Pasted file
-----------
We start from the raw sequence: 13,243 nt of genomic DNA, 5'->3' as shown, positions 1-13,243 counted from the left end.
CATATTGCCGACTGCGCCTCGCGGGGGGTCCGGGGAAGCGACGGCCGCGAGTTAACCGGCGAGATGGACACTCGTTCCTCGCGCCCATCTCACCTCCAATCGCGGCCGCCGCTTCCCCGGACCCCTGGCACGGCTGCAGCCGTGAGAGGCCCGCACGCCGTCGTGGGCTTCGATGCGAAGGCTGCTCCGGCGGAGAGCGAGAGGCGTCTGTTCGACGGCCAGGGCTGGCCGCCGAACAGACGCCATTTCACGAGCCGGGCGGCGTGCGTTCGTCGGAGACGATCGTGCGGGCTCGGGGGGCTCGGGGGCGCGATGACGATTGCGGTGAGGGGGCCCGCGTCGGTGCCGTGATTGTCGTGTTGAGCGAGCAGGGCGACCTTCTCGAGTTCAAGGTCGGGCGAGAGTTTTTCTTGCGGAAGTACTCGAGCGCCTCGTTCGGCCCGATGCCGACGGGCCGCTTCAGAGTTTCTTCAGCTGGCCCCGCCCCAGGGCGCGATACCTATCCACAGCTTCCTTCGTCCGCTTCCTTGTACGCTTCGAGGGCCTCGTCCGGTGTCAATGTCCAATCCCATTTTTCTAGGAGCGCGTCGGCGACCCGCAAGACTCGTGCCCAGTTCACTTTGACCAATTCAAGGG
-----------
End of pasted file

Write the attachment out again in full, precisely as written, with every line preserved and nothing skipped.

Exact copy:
We start from the raw sequence: 13,243 nt of genomic DNA, 5'->3' as shown, positions 1-13,243 counted from the left end.
CATATTGCCGACTGCGCCTCGCGGGGGGTCCGGGGAAGCGACGGCCGCGAGTTAACCGGCGAGATGGACACTCGTTCCTCGCGCCCATCTCACCTCCAATCGCGGCCGCCGCTTCCCCGGACCCCTGGCACGGCTGCAGCCGTGAGAGGCCCGCACGCCGTCGTGGGCTTCGATGCGAAGGCTGCTCCGGCGGAGAGCGAGAGGCGTCTGTTCGACGGCCAGGGCTGGCCGCCGAACAGACGCCATTTCACGAGCCGGGCGGCGTGCGTTCGTCGGAGACGATCGTGCGGGCTCGGGGGGCTCGGGGGCGCGATGACGATTGCGGTGAGGGGGCCCGCGTCGGTGCCGTGATTGTCGTGTTGAGCGAGCAGGGCGACCTTCTCGAGTTCAAGGTCGGGCGAGAGTTTTTCTTGCGGAAGTACTCGAGCGCCTCGTTCGGCCCGATGCCGACGGGCCGCTTCAGAGTTTCTTCAGCTGGCCCCGCCCCAGGGCGCGATACCTATCCACAGCTTCCTTCGTCCGCTTCCTTGTACGCTTCGAGGGCCTCGTCCGGTGTCAATGTCCAATCCCATTTTTCTAGGAGCGCGTCGGCGACCCGCAAGACTCGTGCCCAGTTCACTTTGACCAATTCAAGGG